Managing Military Leave

October 22, 2021 • Karen Dooley

Managing Military Leave

Managing military leave from a school district perspective can create challenges for HR staff as they navigate leave options and federal and state requirements.

Determining which leave and requirements apply depends on whether the employee is taking leave for active duty, for a family member’s covered active duty, or to care for a covered service member or veteran with a serious illness or injury as a result of active duty. 

Leave for employee’s active duty

Texas Gov’t Code §437.202 provides any employee who is a member of the Texas National Guard, Texas State Guard, a reserve component of the U.S. Armed Forces, or a state or federally authorized Urban Search and Rescue Team up to 15 days of paid leave per fiscal year for authorized military training or duty ordered or authorized by proper authority without loss of accumulated leave.

Effective September 1, 2021, an employee called to active duty by the governor or other appropriate authority in response to a disaster is entitled to up to seven additional workdays of paid leave in a fiscal year. While on such leave, an employer may not deduct sick leave, personal time, or vacation time, nor subject the employee to loss of time or efficiency rating (Tex. Gov’t. Code §437.202).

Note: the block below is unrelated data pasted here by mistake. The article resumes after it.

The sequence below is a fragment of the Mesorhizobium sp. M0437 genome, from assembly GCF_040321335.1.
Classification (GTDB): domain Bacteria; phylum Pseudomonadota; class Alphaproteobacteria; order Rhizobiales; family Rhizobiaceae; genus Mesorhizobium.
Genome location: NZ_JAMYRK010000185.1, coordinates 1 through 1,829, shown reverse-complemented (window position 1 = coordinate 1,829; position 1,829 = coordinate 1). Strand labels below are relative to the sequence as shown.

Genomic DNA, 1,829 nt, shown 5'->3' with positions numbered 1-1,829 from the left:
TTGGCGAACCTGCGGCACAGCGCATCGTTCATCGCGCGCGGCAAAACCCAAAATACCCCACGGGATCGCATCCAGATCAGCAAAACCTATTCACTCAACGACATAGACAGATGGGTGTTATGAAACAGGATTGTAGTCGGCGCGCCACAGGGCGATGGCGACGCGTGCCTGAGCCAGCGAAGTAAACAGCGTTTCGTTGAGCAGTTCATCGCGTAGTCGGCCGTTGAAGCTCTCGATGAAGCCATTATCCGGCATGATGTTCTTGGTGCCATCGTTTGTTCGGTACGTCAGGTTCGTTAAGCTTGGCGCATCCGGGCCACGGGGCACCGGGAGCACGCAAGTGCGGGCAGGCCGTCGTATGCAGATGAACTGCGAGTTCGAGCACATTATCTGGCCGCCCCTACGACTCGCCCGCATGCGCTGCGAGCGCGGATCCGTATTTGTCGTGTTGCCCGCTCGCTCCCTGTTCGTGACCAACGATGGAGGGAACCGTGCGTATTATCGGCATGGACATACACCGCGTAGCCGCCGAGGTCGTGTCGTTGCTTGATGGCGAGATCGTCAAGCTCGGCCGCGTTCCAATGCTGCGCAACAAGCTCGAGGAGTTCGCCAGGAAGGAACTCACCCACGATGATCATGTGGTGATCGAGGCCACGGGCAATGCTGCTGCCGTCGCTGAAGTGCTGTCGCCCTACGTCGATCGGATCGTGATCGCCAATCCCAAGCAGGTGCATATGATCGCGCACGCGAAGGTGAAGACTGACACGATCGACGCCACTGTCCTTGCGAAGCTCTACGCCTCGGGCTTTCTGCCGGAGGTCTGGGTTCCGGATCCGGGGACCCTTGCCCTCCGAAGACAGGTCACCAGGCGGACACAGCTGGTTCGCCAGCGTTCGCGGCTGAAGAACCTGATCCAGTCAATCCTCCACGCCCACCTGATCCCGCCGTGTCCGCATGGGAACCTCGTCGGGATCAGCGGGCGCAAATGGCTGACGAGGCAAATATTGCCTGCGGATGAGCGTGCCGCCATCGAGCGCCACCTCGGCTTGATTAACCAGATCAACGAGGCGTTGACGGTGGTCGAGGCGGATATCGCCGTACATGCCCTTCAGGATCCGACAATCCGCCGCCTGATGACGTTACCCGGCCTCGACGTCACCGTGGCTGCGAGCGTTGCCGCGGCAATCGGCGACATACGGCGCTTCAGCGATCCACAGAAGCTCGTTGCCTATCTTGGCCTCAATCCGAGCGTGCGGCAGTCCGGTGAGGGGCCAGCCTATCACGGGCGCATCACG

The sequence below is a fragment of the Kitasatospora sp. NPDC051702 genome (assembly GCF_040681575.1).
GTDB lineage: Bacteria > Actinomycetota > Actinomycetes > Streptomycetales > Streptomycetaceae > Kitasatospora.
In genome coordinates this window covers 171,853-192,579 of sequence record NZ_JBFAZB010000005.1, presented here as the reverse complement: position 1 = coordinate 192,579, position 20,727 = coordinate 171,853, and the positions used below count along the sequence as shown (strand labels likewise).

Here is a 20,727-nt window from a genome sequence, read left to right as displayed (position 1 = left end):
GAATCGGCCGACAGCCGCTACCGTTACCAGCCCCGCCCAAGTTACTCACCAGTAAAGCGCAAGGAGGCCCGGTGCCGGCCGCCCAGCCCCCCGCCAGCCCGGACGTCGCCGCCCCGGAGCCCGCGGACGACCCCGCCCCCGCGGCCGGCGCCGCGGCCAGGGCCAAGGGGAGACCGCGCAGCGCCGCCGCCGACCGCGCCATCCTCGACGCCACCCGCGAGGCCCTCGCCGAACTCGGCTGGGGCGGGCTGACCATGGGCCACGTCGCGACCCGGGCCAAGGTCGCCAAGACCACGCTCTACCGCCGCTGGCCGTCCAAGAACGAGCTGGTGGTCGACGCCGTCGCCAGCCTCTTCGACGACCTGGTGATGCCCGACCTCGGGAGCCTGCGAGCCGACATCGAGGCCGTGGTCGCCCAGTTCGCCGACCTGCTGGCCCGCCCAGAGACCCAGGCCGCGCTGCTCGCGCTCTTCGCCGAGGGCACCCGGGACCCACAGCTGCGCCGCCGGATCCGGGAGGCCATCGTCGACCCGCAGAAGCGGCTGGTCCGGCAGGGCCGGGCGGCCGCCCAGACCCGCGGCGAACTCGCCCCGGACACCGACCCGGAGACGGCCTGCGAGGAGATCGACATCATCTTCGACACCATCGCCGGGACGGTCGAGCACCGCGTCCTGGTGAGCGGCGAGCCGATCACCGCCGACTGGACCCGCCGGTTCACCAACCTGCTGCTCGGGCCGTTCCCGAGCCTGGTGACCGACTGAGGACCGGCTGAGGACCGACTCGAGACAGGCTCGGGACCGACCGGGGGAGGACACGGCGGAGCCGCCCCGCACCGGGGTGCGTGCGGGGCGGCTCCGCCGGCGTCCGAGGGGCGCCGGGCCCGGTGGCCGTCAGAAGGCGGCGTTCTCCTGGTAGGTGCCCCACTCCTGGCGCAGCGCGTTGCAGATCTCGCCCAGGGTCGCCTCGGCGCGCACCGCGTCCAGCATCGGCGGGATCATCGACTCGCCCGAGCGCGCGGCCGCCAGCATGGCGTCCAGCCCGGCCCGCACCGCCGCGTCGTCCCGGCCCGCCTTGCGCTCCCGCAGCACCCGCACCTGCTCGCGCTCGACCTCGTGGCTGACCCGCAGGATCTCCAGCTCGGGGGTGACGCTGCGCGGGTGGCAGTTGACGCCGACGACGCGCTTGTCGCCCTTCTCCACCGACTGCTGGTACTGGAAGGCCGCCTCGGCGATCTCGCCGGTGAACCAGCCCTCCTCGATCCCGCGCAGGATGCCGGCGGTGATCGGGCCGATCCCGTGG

Paid military leave doesn’t require advance approval. Employees called to active duty are eligible to take military leave if the employee or an appropriate military officer gives advance written or oral notice to the employer of the employee’s military service requirement.

State law (Tex. Gov’t Code §613.002) and the federal Uniformed Services Employment and Reemployment Rights Act (USERRA) provide specific rights, including continuation of health care coverage and reemployment rights.

Family medical leave (FML)

FML for military caregivers or qualifying exigencies only applies to an employee’s covered service family member. It doesn’t apply when an employee is called to active duty.

Qualifying exigency leave allows an employee to address certain urgent situations that result from a military family member’s covered active duty or call to covered active duty and take up to 12 weeks of FML. Covered active duty means the service member’s armed forces deployment to a foreign country under a federal call or order to active duty in support of a contingency operation.

An employee is eligible to take up to 26 weeks of military caregiver leave to provide care to a covered service member with a serious injury or illness sustained or aggravated by service in the line of duty while on active duty. If the family member is a veteran, the injury or illness must manifest itself before or within five years after the individual leaves service.

Resources

The following resources include additional details about notice requirements, health insurance coverage, use of accrued leave, reemployment rights, and covered family members FML provisions:


Karen Dooley is a senior HR consultant at TASB HR Services. Send Karen an email at karen.dooley@tasb.org.


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Tagged: "Employment law", "Family and medical leave", FMLA, Leave